iii)  I'm assuming that sound cards override the motherboard audio, thus creating the necessity of having a splitter. If sound cards do not override motherboard audio, then I wouldn't need a splitter and the only problem left would be finding a volume control box for the headphones. However, if I chose to do plug my speakers into the motherboard, they wouldn't be receiving the improved DAC capabilities of the sound card.

                iv) When I say volume control box, I'm referring to something similar to the one that comes with the Xonar Phoebus. Here's a link to the image (the headphones plug into that device).

http://rog.asus.com/wp-content/uploads/2012/04/PR-ASUS-ROG-Xonar-Phoebus-and-Control-Box.jpg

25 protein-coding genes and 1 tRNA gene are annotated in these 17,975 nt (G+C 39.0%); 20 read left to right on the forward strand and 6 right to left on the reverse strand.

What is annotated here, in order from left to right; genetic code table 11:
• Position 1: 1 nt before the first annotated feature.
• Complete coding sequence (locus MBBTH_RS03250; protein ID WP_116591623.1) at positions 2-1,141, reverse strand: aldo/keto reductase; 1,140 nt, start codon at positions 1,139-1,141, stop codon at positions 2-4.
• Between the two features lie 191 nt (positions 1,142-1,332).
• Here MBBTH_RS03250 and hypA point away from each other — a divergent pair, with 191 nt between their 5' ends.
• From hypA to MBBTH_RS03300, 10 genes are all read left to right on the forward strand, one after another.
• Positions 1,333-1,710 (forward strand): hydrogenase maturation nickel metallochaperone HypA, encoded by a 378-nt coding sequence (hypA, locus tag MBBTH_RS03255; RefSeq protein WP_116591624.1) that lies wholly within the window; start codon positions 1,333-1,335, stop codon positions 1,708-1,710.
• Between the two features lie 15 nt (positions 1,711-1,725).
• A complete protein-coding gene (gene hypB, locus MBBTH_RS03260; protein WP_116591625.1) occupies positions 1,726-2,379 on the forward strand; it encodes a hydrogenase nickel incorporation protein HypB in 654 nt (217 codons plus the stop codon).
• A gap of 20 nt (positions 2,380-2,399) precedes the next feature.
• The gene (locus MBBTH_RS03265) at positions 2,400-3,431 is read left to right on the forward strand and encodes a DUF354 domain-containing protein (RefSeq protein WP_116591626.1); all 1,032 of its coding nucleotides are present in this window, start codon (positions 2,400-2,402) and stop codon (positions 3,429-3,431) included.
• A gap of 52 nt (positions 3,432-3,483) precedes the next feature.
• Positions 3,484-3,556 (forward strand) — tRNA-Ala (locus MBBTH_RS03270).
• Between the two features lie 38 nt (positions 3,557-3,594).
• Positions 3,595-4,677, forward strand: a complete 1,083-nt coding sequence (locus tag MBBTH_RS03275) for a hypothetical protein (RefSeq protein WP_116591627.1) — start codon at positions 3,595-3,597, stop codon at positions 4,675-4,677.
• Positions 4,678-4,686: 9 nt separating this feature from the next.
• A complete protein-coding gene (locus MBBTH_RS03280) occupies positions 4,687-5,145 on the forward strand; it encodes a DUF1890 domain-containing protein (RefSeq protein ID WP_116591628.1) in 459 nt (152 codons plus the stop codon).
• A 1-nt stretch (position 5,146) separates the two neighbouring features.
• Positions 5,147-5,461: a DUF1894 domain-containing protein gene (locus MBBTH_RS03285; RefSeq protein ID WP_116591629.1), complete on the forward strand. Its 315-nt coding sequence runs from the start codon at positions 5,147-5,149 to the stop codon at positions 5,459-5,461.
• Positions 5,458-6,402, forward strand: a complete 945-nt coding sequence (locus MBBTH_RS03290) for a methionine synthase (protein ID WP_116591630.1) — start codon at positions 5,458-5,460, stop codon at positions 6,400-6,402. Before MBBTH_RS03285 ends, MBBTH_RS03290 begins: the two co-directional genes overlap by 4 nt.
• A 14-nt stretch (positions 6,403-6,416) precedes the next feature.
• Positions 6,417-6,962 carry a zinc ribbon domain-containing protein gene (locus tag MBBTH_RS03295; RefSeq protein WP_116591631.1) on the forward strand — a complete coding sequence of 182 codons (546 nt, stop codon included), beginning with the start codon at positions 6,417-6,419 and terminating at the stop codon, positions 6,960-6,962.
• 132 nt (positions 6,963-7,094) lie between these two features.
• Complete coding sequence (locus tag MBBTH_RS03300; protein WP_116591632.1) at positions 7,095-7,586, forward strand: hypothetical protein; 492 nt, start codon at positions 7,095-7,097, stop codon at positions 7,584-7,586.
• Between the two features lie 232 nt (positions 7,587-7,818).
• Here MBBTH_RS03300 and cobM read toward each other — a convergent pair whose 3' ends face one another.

4. My speakers have their own volume control box. The following question assumes having my speakers plugged into a sound card wouldn't over amplify them.

 

  Q4.1) On this box, there is a headphone out. If my sound card functioned as an amplifier and DAC, and supplied Dolby Headphone technology, would my headphones receive the amplification, improved digital to analog conversion, and the virtual 7.1 or 5.1 from the sound card when plugged into the speaker’s volume control box?

                i) If the answer to this question is yes, then all of the above goals are met.

 

 

   5. Sound cards function as DACs.

 

   Q5.1) Would I notice an improved quality of sound coming from my speakers once they’ve been plugged into the sound card?

                i) I'm assuming that my speakers don’t need, and wouldn't be damaged by the extra amplification. I'm also assuming that the Dolby Headphone technology wouldn't do anything for my speakers.

 

 

   6. I have a place to plug in headphones on the front panel of my computer case. This front panel can interface with a sound card.